5 Stunning Pieces Of Art Made From Aquatic Trash

There’s a lot of garbage out there in the ocean. But when it washes up on beaches, it can form the basis of some absolutely stunning art.
From steampunk sharks to giant jellyfish and scary abstract assemblages, there’s no limit to the creativity of these artists when using found objects.
Let’s be clear: the amount of trash that washes up on the beach is a tiny fraction of the garbage we dump into the ocean (and that gets mistakenly eaten by sea turtles, birds and more). And the amount of trash that artists pick up from that tiny fraction is an even tinier portion. So the best thing to do is make sure garbage doesn’t make it into the ocean to begin with.
But in the meantime, these five artists are turning lemons into lemonade in the interest of raising awareness for ocean causes.
Mandy Barker’s mandalas
Picture of art installation made from 500 pieces of plastic
Photo by Mandy Barker.
Photographer Mandy Barker salvages trash from beaches worldwide. This image is made from more than 500 plastic pieces, all taken from the digestive tract of a (dead) albatross chick in the Great Pacific Garbage Patch.
Anne Percoco’s cloud
Picture of floating sculpture made out of discarded water bottles
A mobile sculpture made out of discarded water bottles.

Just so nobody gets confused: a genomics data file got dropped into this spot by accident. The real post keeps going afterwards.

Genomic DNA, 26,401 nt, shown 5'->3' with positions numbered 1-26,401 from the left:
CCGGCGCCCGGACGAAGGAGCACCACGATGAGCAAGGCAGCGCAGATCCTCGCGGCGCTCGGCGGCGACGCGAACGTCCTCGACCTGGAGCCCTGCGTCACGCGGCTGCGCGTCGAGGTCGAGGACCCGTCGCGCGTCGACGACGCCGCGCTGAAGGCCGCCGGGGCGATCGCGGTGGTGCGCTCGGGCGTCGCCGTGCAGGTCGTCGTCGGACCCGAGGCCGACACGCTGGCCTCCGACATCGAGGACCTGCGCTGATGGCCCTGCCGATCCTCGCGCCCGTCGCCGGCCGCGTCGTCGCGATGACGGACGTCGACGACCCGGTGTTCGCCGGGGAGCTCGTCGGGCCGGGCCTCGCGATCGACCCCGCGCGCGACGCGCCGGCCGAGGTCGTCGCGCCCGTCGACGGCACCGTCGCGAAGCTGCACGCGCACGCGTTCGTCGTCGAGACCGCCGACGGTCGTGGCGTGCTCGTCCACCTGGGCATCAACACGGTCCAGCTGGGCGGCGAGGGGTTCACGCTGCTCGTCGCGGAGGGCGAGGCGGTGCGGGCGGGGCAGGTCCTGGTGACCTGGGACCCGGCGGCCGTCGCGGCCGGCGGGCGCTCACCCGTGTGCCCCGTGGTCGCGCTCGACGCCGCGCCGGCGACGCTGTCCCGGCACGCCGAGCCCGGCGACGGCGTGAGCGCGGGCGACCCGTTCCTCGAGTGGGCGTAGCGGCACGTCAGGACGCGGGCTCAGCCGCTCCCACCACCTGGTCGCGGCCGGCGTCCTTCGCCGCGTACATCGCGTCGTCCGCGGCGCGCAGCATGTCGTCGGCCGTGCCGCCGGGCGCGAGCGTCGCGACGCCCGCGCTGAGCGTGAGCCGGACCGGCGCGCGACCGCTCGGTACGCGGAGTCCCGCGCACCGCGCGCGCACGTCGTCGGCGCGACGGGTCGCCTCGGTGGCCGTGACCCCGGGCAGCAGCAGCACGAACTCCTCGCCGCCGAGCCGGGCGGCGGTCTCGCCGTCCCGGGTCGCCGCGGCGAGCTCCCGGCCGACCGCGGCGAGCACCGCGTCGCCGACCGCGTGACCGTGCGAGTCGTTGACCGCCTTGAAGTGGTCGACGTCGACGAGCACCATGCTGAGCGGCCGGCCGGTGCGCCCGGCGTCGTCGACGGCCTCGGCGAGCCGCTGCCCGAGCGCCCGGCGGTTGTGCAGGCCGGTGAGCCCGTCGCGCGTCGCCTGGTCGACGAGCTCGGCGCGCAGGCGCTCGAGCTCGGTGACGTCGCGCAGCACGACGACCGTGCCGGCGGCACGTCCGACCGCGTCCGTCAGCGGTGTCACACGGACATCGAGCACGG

Made from discarded plastic bottles, Indra’s Cloud, by Anne Percoco, floats on the Yamuna River in India. Percoco was inspired to make this piece after visiting an ashram and noticing that foreign yoga students were “going through water bottles at a surprising rate.” She collected a thousand water bottles and sewed them into a raft, which floated around the city, completing one circuit—after which they were recycled into tiny pots to hold tree saplings.
Better: the yoga retreat now uses refillable dispensers instead of bottled water.
Claudio Garzon’s steampunk animals
Picture of a shark made out of discarded bits of plastic
Steam punk shark made out of discarded bits and bobs.
Artist Claudio Garzon collects plastic from the Los Angeles River and sculpts the scraps into “steampunk” sea creatures like sharks and turtles.
Garzon has since cofounded a nonprofit called Save Oceans and Seas—SOS, and teaches elementary school kids about the importance of protecting the ocean.
Rebecca Lyon’s eerie whale
Picture of a whale sculpture made out of trash
Photo by Chris Arend/Anchorage Museum.
Rebecca Lyon, an Athabascan/Alutiiq artist from Anchorage, created this whale, titled “Plastic Death,” to demonstrate “that convenience has had unexpected, toxic results.”
Demaris Yearick’s larger-than-life jelly
Picture of a lamp in the shape of a jellyfish
A light fixture made in the form of a jellyfish. Photo by Dana Parker
Artist, gardener and environmentalist Demaris Yearick created this 9-foot-tall jelly sculpture using trash collected by volunteers cleaning up the waterways around Virginia Beach, Virginia. It includes 100 plastic bottles, plastic cups, fishing poles and line, Styrofoam (including a Styrofoam buoy and life preserver), a wooden sign, sheets of plastic, plastic bags and even manicure sandals.
These are just five examples of trash that has been turned into art. Until we collectively clean up our act, there are likely to be many, many more opportunities for artists to turn our junk into artistic gold.